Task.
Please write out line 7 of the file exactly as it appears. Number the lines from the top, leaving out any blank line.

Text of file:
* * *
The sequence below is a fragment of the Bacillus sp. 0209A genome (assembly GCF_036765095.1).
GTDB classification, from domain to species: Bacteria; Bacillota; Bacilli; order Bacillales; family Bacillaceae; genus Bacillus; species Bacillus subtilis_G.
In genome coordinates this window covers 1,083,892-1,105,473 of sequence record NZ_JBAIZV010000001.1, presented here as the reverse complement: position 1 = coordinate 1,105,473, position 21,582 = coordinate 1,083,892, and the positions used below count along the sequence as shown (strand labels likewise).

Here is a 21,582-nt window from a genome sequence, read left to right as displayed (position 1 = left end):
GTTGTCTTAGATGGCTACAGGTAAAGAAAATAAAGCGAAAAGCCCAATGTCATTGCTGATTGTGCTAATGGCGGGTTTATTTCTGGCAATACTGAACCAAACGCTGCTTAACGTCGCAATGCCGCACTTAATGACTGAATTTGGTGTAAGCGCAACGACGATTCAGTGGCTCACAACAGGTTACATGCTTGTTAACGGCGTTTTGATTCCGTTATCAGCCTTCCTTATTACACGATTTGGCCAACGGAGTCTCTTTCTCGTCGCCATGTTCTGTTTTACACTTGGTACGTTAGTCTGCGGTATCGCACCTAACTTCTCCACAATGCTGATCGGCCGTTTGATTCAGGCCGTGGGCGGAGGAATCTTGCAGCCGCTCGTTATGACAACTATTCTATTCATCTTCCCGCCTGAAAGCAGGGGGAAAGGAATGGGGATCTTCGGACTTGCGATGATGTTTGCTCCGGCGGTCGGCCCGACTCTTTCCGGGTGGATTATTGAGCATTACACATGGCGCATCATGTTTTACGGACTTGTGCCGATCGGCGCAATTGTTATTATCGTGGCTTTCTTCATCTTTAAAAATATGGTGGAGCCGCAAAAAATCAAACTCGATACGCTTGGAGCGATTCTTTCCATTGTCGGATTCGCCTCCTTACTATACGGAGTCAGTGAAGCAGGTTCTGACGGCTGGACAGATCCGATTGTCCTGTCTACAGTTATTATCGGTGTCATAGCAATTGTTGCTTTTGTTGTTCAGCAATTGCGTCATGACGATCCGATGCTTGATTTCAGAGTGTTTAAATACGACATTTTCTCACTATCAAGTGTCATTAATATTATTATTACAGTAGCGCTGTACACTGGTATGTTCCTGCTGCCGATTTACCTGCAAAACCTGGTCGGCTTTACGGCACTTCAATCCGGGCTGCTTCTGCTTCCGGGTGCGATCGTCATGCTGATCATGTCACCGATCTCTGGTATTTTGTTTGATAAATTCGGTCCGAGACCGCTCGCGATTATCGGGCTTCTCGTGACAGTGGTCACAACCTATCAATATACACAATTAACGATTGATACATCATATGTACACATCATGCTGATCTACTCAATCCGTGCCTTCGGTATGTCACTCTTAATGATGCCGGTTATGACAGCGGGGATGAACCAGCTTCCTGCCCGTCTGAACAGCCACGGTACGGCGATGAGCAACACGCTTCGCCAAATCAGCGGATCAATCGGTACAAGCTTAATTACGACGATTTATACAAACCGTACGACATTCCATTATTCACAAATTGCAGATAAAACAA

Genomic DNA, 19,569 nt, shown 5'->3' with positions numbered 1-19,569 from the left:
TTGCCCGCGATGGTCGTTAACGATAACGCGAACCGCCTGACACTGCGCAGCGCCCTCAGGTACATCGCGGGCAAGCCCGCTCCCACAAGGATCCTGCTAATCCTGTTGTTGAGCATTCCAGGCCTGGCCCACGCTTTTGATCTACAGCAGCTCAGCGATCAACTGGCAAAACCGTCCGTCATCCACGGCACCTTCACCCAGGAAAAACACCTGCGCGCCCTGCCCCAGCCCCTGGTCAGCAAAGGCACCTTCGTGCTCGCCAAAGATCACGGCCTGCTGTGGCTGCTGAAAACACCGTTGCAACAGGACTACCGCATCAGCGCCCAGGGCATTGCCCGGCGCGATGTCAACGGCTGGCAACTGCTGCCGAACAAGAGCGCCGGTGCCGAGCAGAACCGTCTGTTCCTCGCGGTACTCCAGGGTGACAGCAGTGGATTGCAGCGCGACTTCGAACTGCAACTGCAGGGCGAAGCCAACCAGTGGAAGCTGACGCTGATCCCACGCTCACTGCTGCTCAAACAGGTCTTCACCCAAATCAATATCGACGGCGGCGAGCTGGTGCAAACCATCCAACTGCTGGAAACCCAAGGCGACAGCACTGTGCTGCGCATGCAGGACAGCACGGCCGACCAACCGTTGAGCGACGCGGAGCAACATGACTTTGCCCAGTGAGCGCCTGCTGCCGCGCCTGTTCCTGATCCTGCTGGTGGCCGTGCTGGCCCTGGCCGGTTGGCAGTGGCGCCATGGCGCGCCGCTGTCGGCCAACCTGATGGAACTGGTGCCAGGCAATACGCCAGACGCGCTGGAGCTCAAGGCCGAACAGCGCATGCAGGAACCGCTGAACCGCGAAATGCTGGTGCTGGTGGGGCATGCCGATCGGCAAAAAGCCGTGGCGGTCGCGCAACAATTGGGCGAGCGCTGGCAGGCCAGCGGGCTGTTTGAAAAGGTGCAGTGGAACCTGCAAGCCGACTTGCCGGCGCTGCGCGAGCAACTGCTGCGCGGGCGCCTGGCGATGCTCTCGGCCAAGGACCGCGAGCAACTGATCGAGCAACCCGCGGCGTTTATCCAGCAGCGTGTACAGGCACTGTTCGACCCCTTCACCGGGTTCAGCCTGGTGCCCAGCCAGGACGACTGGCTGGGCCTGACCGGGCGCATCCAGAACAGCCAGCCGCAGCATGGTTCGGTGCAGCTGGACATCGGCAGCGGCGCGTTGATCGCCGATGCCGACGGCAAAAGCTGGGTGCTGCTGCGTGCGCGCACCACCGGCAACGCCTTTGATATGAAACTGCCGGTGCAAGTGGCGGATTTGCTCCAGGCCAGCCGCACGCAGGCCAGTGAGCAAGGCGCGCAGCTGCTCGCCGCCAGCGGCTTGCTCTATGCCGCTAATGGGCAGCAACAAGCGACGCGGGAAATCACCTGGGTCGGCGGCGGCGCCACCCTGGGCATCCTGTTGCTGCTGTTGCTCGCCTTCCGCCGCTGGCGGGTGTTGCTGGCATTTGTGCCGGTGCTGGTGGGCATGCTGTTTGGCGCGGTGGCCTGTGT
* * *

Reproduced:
TTGCCCGCGATGGTCGTTAACGATAACGCGAACCGCCTGACACTGCGCAGCGCCCTCAGGTACATCGCGGGCAAGCCCGCTCCCACAAGGATCCTGCTAATCCTGTTGTTGAGCATTCCAGGCCTGGCCCACGCTTTTGATCTACAGCAGCTCAGCGATCAACTGGCAAAACCGTCCGTCATCCACGGCACCTTCACCCAGGAAAAACACCTGCGCGCCCTGCCCCAGCCCCTGGTCAGCAAAGGCACCTTCGTGCTCGCCAAAGATCACGGCCTGCTGTGGCTGCTGAAAACACCGTTGCAACAGGACTACCGCATCAGCGCCCAGGGCATTGCCCGGCGCGATGTCAACGGCTGGCAACTGCTGCCGAACAAGAGCGCCGGTGCCGAGCAGAACCGTCTGTTCCTCGCGGTACTCCAGGGTGACAGCAGTGGATTGCAGCGCGACTTCGAACTGCAACTGCAGGGCGAAGCCAACCAGTGGAAGCTGACGCTGATCCCACGCTCACTGCTGCTCAAACAGGTCTTCACCCAAATCAATATCGACGGCGGCGAGCTGGTGCAAACCATCCAACTGCTGGAAACCCAAGGCGACAGCACTGTGCTGCGCATGCAGGACAGCACGGCCGACCAACCGTTGAGCGACGCGGAGCAACATGACTTTGCCCAGTGAGCGCCTGCTGCCGCGCCTGTTCCTGATCCTGCTGGTGGCCGTGCTGGCCCTGGCCGGTTGGCAGTGGCGCCATGGCGCGCCGCTGTCGGCCAACCTGATGGAACTGGTGCCAGGCAATACGCCAGACGCGCTGGAGCTCAAGGCCGAACAGCGCATGCAGGAACCGCTGAACCGCGAAATGCTGGTGCTGGTGGGGCATGCCGATCGGCAAAAAGCCGTGGCGGTCGCGCAACAATTGGGCGAGCGCTGGCAGGCCAGCGGGCTGTTTGAAAAGGTGCAGTGGAACCTGCAAGCCGACTTGCCGGCGCTGCGCGAGCAACTGCTGCGCGGGCGCCTGGCGATGCTCTCGGCCAAGGACCGCGAGCAACTGATCGAGCAACCCGCGGCGTTTATCCAGCAGCGTGTACAGGCACTGTTCGACCCCTTCACCGGGTTCAGCCTGGTGCCCAGCCAGGACGACTGGCTGGGCCTGACCGGGCGCATCCAGAACAGCCAGCCGCAGCATGGTTCGGTGCAGCTGGACATCGGCAGCGGCGCGTTGATCGCCGATGCCGACGGCAAAAGCTGGGTGCTGCTGCGTGCGCGCACCACCGGCAACGCCTTTGATATGAAACTGCCGGTGCAAGTGGCGGATTTGCTCCAGGCCAGCCGCACGCAGGCCAGTGAGCAAGGCGCGCAGCTGCTCGCCGCCAGCGGCTTGCTCTATGCCGCTAATGGGCAGCAACAAGCGACGCGGGAAATCACCTGGGTCGGCGGCGGCGCCACCCTGGGCATCCTGTTGCTGCTGTTGCTCGCCTTCCGCCGCTGGCGGGTGTTGCTGGCATTTGTGCCGGTGCTGGTGGGCATGCTGTTTGGCGCGGTGGCCTGTGT